Dicker: Keep Your Eyes on Commodities
Be smart. Stop watching what everyone else is watching and keep your eyes on oil and copper -- and gold. They will be where the money is made over the next several years.
The continued rise of commodities as an asset class represents a sea change that increases in speed, one that I outlined in my book "Oil's Endless Bid," and it will yield some of the most powerful investment opportunities and deepest, most consistent trends for the next decade and beyond.
Of course what happens in Greece and Spain will matter over the short term, but the largest question we have to answer as investors is how to keep our money growing and ready for the next trend, wherever we may find it. Pouring cash into US 10-year Treasuries and German Bunds is so obviously not the answer, yet it is the trade that is getting virtually all of the press and interest.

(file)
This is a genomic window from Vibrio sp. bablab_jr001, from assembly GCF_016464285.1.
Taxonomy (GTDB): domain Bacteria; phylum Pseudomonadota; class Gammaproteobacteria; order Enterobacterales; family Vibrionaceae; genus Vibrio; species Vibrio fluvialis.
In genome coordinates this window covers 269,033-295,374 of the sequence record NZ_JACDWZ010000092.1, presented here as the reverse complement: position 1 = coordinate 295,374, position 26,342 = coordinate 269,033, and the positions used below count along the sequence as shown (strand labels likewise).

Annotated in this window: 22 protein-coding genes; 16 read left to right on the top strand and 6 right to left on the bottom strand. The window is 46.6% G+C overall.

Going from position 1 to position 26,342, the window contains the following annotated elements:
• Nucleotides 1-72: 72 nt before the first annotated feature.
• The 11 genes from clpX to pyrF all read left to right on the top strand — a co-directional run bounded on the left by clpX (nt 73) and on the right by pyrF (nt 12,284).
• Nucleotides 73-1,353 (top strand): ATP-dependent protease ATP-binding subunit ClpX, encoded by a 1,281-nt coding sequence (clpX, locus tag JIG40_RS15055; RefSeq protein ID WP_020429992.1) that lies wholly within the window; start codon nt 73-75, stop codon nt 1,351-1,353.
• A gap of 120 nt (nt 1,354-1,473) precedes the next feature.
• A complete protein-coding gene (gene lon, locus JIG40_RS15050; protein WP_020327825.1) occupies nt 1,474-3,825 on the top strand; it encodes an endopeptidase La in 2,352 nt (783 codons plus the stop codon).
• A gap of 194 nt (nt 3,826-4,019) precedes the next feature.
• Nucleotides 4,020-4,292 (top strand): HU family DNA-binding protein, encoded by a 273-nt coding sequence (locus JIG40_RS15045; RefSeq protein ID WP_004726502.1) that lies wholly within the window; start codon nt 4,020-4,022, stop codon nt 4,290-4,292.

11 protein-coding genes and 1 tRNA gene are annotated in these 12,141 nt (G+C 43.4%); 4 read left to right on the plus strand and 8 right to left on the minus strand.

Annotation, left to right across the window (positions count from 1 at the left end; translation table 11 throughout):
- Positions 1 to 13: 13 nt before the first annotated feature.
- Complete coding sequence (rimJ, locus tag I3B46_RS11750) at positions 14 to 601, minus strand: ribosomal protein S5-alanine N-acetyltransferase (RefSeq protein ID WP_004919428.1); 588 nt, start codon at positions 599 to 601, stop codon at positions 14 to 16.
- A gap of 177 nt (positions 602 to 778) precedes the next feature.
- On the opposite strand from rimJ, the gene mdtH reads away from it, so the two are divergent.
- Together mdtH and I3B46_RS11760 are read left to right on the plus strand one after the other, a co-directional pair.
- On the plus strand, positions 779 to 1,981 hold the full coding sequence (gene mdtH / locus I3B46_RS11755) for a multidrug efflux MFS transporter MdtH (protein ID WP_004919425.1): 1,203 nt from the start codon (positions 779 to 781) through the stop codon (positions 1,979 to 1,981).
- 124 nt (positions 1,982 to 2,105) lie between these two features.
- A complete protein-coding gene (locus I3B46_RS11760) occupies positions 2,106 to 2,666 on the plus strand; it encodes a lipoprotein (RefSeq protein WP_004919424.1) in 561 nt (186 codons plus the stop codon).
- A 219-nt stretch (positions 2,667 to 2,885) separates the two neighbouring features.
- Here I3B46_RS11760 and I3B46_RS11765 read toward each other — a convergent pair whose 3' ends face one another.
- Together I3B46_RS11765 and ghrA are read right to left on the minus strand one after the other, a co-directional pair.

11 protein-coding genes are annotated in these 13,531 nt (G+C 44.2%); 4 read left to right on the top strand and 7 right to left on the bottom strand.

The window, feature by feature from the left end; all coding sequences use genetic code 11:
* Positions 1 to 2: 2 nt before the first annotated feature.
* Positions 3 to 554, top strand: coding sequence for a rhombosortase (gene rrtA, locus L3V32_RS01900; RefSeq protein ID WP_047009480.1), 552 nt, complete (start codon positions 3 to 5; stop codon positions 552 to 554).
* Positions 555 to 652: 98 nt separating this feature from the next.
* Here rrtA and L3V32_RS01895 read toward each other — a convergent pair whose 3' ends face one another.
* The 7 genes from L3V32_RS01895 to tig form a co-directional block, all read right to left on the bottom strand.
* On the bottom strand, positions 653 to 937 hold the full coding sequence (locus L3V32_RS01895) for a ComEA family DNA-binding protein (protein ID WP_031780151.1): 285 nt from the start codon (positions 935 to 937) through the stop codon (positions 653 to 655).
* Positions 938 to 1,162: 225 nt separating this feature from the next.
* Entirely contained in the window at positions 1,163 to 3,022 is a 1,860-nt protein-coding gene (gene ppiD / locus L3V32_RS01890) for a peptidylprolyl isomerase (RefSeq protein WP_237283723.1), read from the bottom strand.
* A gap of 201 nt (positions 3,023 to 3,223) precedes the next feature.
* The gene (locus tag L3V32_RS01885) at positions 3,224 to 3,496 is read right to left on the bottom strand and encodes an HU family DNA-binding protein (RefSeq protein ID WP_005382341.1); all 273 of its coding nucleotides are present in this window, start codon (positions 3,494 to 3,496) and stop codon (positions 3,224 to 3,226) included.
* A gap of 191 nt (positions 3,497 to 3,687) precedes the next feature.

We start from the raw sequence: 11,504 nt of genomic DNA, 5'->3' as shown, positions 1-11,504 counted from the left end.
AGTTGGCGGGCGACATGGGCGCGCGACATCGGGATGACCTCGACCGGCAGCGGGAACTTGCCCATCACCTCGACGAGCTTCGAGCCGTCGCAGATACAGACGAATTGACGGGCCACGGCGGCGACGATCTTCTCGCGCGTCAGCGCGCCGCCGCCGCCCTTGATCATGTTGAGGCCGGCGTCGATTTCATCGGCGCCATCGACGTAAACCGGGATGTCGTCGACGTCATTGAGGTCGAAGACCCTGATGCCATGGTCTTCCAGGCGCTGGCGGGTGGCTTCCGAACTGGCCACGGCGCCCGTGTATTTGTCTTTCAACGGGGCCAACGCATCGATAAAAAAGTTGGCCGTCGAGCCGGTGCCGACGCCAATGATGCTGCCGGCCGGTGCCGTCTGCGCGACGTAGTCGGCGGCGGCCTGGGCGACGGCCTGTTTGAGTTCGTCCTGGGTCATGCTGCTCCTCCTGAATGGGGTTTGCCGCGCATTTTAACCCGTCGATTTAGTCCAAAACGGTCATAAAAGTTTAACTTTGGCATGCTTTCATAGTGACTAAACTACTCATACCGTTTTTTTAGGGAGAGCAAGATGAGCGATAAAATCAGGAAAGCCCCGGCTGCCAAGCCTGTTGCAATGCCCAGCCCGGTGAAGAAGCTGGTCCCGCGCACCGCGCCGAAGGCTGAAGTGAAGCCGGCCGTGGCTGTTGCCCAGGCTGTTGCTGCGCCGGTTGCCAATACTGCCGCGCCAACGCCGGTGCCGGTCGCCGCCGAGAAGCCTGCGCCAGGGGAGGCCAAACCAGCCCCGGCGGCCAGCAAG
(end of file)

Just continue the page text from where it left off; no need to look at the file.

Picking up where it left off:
Ignore it. It is a low-risk, but surely negative-reward idea; a chance to put dollars in a mattress, buy a crash helmet and sit shivering in a corner.
In commodities, we still have a diversifying asset that has been investable for so brief a moment so far, is yet in its infancy and will attract countless billions of dollars over the next decade no matter if the fundamentals of shrinking economies support that or not.
We see that in the horrific numbers from PMI reports in Europe, the US and China indicating 1-2% growth or lower, all while still seeing global crude oil hover at $100 a barrel and copper maintain price well above $3 a pound.
Money, money, money. It continues to pour in. People want stuff in times of economic distress and in times of economic expansion, in all times it seems nowadays, because the commodity trade is just getting started.
I've talked a lot about commodity index and ETF growth. How about the latest rise of absolute-return funds? These are the newest, most-broadly-defined target return funds that are attracting billions of scared dollars quarterly from institutional and retail investors. They target a return above whatever index they arbitrarily track (it could be a dividend or bond rate) and promise steady, if low returns to investors.